We need to understand that passing legislations and citing statistical improvements doesn’t improve the status of the “everyday” woman in the eyes of the “everyday” man. A lady walking by the road will still be scanned from head-to-toe. A random female ID on Facebook will still receive 32 friend requests daily. 80% of our households will still endorse the physical abuse of wives on the notions of maintaining “social-order”. Refrain from reporting harassment at workspace will continue prevailing to preserve a woman’s “honor”. Putting aside the television phenomenon, we should be taught from the grass-root level how women have their distinct identities and attributes, totally different from men and yes, very good attributes indeed, and they need and deserve to be respected for that. Women need not be gauged by a meter that’s made on the lines of masculinity. And before being egoistic men and stressing on them the need and use of purdaah, the realization should be made that the same religion Islam also makes purdaah mandatory for men; the purdaah of eyes that is not photo scanning women like we all do so unashamedly. A pretty woman, working alongside you at your workplace, is a pretty woman later; she is a professional woman first. Iran is always there as an example where women play football at Olympics, win medals in Taekwondo and go on to scale Mount Everest, all with their heads and bodies covered totally on lines of their cultural conventions. That’s called following religion and being practical at the same time. That’s called having a vision and progressing ahead without making culture an inhibition. That’s called, change!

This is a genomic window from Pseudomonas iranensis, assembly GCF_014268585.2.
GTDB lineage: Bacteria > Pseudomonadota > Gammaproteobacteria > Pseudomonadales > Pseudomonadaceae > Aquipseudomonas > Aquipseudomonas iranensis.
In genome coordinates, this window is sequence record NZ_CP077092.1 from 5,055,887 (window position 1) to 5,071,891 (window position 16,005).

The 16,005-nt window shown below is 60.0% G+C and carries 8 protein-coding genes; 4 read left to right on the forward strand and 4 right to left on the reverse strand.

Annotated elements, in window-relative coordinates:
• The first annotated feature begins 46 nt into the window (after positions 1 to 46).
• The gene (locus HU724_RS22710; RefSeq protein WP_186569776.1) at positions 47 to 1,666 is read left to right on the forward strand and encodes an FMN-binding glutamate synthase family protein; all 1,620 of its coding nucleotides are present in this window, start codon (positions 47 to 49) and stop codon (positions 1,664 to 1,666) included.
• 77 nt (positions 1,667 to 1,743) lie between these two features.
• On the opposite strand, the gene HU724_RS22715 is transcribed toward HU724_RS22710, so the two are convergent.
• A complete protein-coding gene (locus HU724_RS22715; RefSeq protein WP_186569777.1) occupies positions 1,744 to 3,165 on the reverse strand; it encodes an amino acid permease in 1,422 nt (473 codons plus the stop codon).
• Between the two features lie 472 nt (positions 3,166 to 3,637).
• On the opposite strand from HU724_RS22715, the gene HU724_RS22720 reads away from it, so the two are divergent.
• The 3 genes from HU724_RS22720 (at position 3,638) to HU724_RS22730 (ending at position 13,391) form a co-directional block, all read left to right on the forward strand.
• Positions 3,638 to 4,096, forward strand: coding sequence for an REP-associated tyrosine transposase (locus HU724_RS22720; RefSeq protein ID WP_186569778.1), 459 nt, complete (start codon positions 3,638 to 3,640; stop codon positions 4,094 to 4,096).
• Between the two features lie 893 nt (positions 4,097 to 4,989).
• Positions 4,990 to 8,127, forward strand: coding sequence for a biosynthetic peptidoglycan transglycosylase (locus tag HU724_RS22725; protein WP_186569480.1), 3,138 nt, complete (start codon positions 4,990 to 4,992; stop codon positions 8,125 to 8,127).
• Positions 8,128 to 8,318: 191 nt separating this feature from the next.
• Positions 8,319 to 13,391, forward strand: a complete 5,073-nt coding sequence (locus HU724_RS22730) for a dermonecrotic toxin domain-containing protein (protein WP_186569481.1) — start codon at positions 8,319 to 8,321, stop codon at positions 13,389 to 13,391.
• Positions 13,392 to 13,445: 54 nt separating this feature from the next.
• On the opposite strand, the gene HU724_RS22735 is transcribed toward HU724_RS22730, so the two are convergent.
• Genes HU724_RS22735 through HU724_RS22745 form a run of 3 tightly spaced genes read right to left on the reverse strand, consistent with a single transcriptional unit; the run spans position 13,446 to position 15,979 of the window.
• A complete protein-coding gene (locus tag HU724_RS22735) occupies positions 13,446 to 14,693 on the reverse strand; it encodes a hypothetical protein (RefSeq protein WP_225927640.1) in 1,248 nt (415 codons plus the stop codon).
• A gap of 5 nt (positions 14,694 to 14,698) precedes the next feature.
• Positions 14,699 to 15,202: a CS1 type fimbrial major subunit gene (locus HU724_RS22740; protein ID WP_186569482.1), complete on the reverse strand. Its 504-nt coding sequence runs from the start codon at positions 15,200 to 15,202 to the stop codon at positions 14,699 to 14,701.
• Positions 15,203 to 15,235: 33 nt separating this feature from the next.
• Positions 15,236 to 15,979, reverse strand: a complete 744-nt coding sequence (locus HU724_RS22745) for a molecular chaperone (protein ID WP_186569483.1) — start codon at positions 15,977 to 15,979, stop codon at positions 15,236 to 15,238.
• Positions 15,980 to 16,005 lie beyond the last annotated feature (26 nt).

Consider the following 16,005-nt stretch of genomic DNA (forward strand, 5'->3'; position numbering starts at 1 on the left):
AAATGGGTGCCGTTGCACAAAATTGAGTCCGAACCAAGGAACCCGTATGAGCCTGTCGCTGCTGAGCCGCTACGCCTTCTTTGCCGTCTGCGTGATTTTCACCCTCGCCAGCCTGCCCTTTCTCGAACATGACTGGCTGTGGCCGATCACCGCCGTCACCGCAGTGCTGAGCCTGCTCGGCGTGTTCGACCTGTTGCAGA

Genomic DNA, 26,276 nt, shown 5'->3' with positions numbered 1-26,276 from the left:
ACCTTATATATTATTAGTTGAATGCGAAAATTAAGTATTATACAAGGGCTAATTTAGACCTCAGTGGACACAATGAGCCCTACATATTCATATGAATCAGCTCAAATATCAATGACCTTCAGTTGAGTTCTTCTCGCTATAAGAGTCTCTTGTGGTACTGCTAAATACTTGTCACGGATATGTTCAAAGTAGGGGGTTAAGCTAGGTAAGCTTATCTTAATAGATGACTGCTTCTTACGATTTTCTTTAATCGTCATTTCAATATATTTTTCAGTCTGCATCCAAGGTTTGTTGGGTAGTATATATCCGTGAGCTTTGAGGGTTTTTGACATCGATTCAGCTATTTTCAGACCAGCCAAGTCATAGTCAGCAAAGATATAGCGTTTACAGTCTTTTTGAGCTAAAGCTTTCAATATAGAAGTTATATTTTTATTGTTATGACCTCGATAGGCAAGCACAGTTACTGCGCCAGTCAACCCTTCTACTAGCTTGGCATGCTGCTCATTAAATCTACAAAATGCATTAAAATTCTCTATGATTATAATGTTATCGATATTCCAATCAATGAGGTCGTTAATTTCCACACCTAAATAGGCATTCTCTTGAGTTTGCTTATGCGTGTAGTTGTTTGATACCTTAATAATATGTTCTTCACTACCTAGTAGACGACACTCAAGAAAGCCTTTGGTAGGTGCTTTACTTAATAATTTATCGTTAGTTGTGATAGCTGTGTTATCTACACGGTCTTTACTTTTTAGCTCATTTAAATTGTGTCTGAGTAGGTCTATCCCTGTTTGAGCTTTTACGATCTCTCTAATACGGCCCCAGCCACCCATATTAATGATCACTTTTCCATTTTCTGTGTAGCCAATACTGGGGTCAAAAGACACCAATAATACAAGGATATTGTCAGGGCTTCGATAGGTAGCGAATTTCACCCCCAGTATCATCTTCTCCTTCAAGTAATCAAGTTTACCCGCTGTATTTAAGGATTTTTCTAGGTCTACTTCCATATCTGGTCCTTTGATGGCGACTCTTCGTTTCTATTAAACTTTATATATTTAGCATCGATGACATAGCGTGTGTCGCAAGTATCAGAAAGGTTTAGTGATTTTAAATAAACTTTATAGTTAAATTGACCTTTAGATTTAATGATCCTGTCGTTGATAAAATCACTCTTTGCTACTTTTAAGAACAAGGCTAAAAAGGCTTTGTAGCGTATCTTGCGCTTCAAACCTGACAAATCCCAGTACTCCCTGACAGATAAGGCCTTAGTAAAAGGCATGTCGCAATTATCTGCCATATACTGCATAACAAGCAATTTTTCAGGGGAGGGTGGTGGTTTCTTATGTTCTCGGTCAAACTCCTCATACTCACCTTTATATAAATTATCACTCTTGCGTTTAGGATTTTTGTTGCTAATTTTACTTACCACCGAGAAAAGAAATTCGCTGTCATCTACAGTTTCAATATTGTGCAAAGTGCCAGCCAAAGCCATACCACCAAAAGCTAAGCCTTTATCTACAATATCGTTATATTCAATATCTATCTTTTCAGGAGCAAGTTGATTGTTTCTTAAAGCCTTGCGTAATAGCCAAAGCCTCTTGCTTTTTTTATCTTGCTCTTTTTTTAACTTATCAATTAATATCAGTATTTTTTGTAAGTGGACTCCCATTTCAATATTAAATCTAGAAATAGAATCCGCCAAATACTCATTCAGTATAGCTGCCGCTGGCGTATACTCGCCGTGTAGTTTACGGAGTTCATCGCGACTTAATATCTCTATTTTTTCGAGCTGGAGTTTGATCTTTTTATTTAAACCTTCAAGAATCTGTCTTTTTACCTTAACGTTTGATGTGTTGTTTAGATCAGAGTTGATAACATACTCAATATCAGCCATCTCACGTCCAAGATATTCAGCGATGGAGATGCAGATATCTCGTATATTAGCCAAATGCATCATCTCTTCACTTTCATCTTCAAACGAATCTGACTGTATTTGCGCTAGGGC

WORK, WORK AND WORK…
“Mubarik ho yaar teray bhai ki nokri lag gai! Kesi chal rahi ha?” “Zabardast! Fit nokri hai yaar, saara din AC k neechay betha rehta ha, aik do sign maarta ha aur araam se 1 lac pesay b kama leta ha! Aur to aur us k neechay 50 log kaam kartay hain!”
Whether it’s a consequential inferiority complex injected in our race thanks to the British rule or an unsatisfied desire to somehow achieve any sort of control over any number of individuals, it is hard to tell. But the undisputed hallmarks of an excellent job remain being highly inactive at work and vexingly authoritative over a particular number of people. The concepts of Iqbal that are narrated to us as being the prerequisites of a bonafide Pakistani (read: Muslim) are flushed away as the paradigm of “sleeping in the work chair” emerges over the horizon of our petty fore-sights. Sociologists believe people of a deprived group, that includes the majority of our public, follow a quest for the resource that is least available and the most desirable; which undoubtedly for our society is “authority/status”.